166 Works

Deep structure, long-distance migration and admixture in the colour polymorphic land snail Cepaea nemoralis

Angus Davison, Daniel Ramos Gonzalez & Suzanne Saenko
While snails of the genus Cepaea have historically been important in studying colour polymorphism an ongoing issue is that there is a lack of knowledge of the underlying genetics of the polymorphism, as well as an absence of genomic data to put findings in context. We therefore used phylogenomic methods to begin to investigate the post-glacial history of Cepaea nemoralis, with a long-term aim to understand the roles that selection and drift have in determining...

Data from: Epigenetic potential and DNA methylation in an ongoing House Sparrow (Passer domesticus) range expansion

Haley E Hanson, Chengqi Wang, Aaron W Schrey, Andrea L Liebl, Mark Ravinet, Rays H Y Jiang & Lynn B Martin
During range expansions, organisms can use epigenetic mechanisms to adjust to conditions in novel areas by altering gene expression and enabling phenotypic plasticity. Here, we predicted that the number of CpG sites within the genome, one form of epigenetic potential, would be important for successful range expansions because DNA methylation can modulate gene expression, and consequently plasticity. We asked how the number of CpG sites and DNA methylation varied across five locations in the ~70...

Data on immunological expression and phenotypes in a natural population of field voles in Kielder Forest, UK 2015-2017

S. Paterson, J. Jackson, I. Jackson, J. Bradley, M. Begon, K. Wanelik & C. Taylor
Data comprise morphometric measurements, sex determination, maturity and immunological analysis of blood pathogens from wild field voles (Microtus agrestis) in Kielder Forest, Northumberland, UK in 2015-17.

Additional file 2 of Design decisions and data completeness for experience sampling methods used in psychosis: systematic review

Emilia Deakin, Fiona Ng, Emma Young, Naomi Thorpe, Christopher Newby, Carol Coupland, Michael Craven & Mike Slade
Additional file 2. Data abstraction table.

Additional file 2 of Design decisions and data completeness for experience sampling methods used in psychosis: systematic review

Emilia Deakin, Fiona Ng, Emma Young, Naomi Thorpe, Christopher Newby, Carol Coupland, Michael Craven & Mike Slade
Additional file 2. Data abstraction table.

Large scale eDNA monitoring of multiple aquatic pathogens as a tool to provide risk maps for wildlife diseases

Natalie Sieber, Alex King, Raphael Krieg, Armin Zenker, Christoph Vorburger & Hanna Hartikainen
Multiple parasites and pathogens cause disease in aquatic wildlife and in aquaculture species, generating a need for monitoring and management. Conventional disease monitoring methods involve laborious, costly and invasive capture and examination of host species, and require specialised expertise for every host and pathogen of interest. These restrictions could be alleviated by using pathogen detection techniques based on environmental DNA that provide simultaneous surveys of multiple aquatic pathogens across different host taxa. This would also...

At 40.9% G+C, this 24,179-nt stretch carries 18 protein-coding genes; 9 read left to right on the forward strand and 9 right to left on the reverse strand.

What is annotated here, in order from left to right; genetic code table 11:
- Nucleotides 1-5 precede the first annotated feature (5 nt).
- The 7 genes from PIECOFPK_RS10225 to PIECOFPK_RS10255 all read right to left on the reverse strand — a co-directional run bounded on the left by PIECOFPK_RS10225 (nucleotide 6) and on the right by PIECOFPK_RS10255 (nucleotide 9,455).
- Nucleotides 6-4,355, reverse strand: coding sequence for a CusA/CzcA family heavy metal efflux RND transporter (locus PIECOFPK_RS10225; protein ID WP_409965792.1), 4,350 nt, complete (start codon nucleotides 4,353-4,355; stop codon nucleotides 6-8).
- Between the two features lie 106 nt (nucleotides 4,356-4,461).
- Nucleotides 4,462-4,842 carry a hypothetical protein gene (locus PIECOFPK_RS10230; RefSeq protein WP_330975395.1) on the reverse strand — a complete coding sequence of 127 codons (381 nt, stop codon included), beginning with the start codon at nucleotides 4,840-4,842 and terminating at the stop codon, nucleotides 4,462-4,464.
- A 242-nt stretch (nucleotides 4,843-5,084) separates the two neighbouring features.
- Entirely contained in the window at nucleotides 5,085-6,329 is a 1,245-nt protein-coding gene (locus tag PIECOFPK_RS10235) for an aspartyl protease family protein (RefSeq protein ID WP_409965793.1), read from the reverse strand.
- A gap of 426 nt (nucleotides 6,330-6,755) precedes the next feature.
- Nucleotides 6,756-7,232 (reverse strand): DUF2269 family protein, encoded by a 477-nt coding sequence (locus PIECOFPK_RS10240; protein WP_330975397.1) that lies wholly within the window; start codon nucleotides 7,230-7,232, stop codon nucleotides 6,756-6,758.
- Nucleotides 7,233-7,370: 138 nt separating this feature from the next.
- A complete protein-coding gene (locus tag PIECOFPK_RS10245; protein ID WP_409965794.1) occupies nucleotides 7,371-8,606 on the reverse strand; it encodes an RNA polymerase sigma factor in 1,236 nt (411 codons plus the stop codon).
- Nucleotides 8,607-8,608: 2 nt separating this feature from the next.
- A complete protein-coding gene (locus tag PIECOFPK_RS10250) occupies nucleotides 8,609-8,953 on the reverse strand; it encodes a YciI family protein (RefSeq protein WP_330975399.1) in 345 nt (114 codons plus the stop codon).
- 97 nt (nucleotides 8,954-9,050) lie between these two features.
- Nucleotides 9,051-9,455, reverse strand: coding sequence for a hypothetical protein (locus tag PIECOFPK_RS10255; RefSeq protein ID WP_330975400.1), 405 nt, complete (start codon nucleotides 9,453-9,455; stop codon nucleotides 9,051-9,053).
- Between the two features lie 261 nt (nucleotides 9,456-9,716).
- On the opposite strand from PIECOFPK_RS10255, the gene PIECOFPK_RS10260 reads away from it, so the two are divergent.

Data from: Acquisition of germ plasm accelerates vertebrate evolution.

Teri Evans, Christopher M. Wade, Frank A. Chapman, Andrew D. Johnson & Matthew Loose
Primordial germ cell (PGC) specification occurs either by induction from pluripotent cells (epigenesis) or by a cell-autonomous mechanism mediated by germ plasm (preformation). Among vertebrates, epigenesis is basal, whereas germ plasm has evolved convergently across lineages and is associated with greater speciation. We compared protein-coding sequences of vertebrate species that employ preformation with their sister taxa that use epigenesis and demonstrate that genes evolve more rapidly in species containing germ plasm. Furthermore, differences in rates...

Data from: Speciation despite globally overlapping distributions in Penicillium chrysogenum: the population genetics of Alexander Fleming's lucky fungus

Daniel A. Henk, Carly E. Eagle, Kevin Brown, Marco A. Van Den Berg, Paul S. Dyer, Stephen W. Peterson & Matt C. Fisher
Eighty years ago, Alexander Fleming described the antibiotic effects of a fungus that had contaminated his bacterial culture, kick starting the antimicrobial revolution. The fungus was later ascribed to a putatively globally distributed asexual species, Penicillium chrysogenum. Recently, the species has been shown to be genetically diverse, and possess mating-type genes. Here, phylogenetic and population genetic analyses show that this apparently ubiquitous fungus is actually composed of at least two genetically distinct species with only...

Data from: Analysis of genome-wide structure, diversity and fine mapping of Mendelian traits in traditional and village chickens

David Wragg, Joram M. Mwacharo, Paul M. Hocking, Olivier Hanotte & Jose A. Alcalde
Extensive phenotypic variation is a common feature among village chickens found throughout much of the developing world, and in traditional chicken breeds that have been artificially selected for traits such as plumage variety. We present here an assessment of traditional and village chicken populations, for fine mapping of Mendelian traits using genome-wide single-nucleotide polymorphism (SNP) genotyping while providing information on their genetic structure and diversity. Bayesian clustering analysis reveals two main genetic backgrounds in traditional...

Data from: Quorum sensing and cheating in bacterial biofilms

Roman Popat, Shanika A. Crusz, Marco Messina, Paul Williams, Stuart A. West & Stephen P. Diggle
The idea from human societies that self-interest can lead to a breakdown of cooperation at the group level is sometimes termed the public goods dilemma. We tested this idea in the opportunistic bacterial pathogen, Pseudomonas aeruginosa, by examining the influence of putative cheats that do not cooperate via cell-to-cell signalling (quorum-sensing, QS). We found that: (i) QS cheating occurs in biofilm populations owing to exploitation of QS-regulated public goods; (ii) the thickness and density of...